The possibility of an amnesty clause in the new CBA has brought much debate among fans over which player their respective team should choose to cut. For some franchises, this is a fairly simple question (i.e. Gilbert Arenas in Orlando), but for others it remains much more ambiguous.
As a life long Blazers fan, my mind immediately went to the one-time franchise cornerstone turned hobbled superstar, Brandon Roy. Let me first start by saying I am firmly in the â€œ If thereâ€™s an amnesty clause Portland absolutely has to use it on Brandon Royâ€™s contractâ€ camp. Brandon has no meniscus in either knee and if he remains ineffective (which seems likely), his contract becomes a real contender for the worst in the league. Furthermore, injured or aging star players are often the most difficult egos to manage. Roy was already beginning to show difficulties dealing with his ever shrinking role within in the offense last season, and the situation stands to get worse. The Blazers also have LaMarcus Aldridge, who was able to fill the void left by Roy last year, and appears on his way to becoming a franchise player. While the rationale behind cutting Roy remains sound, I canâ€™t help but feel dirty, uncomfortable, and extremely sad for being so willing to kick the man who saved this franchise to the curb.
Before Brandon Roy, The Portland TrailBlazers were struggling through an extremely tumultuous period. After nearly beating the Lakers in the 2000 Western Conference Finals, Bob Whitsitt proceeded to slowly decimate the roster, making ill-advised trade after ill-advised trade (leading to the often forgotten but simultaneously idiotic and awesome incident that was a fan getting kicked out of the arena for bringing a â€œTrade Whitsitt signâ€).Â What had once been one of the most loyal and passionate fan bases had become disgusted and disinterested with both management and players. The â€œJail Blazersâ€ moniker had re-emerged and the perceived lack of effort and interest only further aggravated everyone associated with the team.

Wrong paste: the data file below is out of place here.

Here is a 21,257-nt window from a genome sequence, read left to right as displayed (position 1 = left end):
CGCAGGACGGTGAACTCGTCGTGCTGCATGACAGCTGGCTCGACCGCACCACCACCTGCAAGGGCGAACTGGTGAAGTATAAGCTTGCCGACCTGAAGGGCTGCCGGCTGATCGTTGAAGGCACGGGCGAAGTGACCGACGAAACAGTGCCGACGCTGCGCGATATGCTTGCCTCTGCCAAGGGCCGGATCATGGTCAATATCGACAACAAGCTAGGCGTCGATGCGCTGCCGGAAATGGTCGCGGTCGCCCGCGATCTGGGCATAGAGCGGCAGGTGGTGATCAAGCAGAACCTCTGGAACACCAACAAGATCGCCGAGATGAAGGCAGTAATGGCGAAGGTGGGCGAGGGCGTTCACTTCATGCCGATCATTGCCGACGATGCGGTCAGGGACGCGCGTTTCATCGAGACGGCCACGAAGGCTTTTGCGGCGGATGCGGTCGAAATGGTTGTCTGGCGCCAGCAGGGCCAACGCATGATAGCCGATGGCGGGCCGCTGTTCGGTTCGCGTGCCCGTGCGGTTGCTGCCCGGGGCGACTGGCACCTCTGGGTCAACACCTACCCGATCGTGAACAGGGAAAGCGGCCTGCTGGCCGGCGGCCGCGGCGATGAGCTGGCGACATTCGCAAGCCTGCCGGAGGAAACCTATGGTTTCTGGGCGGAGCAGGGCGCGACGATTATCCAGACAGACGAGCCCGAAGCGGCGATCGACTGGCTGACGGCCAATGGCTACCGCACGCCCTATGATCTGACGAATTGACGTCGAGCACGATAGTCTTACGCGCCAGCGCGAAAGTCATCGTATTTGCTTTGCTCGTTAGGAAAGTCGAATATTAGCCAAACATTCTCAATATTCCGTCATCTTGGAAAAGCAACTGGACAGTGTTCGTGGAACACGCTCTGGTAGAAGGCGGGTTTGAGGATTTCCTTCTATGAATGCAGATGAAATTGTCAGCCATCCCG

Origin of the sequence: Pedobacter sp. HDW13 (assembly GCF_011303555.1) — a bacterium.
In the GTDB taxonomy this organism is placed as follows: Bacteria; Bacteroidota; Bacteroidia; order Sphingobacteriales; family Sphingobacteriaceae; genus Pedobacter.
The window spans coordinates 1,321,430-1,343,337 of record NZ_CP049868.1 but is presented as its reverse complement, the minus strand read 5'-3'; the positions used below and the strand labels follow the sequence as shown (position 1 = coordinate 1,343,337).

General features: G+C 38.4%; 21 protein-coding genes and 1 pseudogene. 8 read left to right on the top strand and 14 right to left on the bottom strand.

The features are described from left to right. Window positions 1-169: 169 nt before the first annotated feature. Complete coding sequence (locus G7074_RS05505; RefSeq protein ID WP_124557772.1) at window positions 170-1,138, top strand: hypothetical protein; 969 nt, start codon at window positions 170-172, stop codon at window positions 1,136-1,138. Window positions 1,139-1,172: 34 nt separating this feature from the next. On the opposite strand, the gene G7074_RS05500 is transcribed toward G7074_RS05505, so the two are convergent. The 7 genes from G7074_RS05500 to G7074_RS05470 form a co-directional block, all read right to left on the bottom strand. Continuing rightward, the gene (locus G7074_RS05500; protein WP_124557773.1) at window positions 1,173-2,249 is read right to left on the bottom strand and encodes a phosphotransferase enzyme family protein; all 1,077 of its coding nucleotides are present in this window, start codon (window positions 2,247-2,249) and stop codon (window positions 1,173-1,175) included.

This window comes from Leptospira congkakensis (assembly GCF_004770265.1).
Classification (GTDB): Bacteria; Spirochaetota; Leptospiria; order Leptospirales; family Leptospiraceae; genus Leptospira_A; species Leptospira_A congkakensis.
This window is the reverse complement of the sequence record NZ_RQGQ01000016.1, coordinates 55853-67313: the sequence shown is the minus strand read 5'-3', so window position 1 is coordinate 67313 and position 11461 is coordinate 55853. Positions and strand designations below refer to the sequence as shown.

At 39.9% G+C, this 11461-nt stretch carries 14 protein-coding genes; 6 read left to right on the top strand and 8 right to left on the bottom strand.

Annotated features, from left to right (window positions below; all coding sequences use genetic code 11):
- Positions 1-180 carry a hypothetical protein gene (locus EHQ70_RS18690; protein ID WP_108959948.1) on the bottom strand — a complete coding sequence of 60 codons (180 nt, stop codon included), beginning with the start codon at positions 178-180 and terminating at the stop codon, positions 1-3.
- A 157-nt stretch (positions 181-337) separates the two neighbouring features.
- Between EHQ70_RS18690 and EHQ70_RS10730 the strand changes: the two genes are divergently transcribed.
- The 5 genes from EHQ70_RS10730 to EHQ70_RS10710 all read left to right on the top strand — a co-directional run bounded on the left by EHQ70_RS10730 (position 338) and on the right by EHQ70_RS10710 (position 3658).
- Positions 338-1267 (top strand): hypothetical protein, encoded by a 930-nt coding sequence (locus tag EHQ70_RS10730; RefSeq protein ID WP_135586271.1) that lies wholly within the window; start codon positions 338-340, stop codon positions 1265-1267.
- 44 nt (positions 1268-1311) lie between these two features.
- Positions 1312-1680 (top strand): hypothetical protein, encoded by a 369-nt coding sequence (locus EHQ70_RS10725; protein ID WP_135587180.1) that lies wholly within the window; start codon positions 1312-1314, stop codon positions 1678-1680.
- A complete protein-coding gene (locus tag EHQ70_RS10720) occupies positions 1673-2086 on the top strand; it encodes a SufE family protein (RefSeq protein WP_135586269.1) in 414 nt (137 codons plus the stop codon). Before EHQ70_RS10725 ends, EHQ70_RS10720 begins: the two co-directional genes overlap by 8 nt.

Enter Brandon Roy. During his rookie season, Roy averaged 16.8 point per game, while also netting 4 assists and rebounds per contest. The Blazers still finished with a fairly disappointing record, but Roy had brought some life back to Portland; there was an electricity present in the Rose Garden that had previously been missing. Fans finally had something to get excited about, someone who gave us hope. It truly felt like we had found our hardwood savior.
The next few years served to confirm our first impressions. In his second season, Roy led the Blazers to a .500 record in an extremely competitive Western Conference. Then came that magical third season, the year in which nearly everyone considered Roy to be the third-best shooting guard in the league and possibly even a top-10 player in the NBA. Roy didnâ€™t dominate games in a conventional fashion. There was nothing physically awe-inspiring about him. His jump shot wasnâ€™t breathtakingly gorgeous, and his slow, methodical style wasnâ€™t as captivating as the torrid, slicing style of, say, Chris Paul.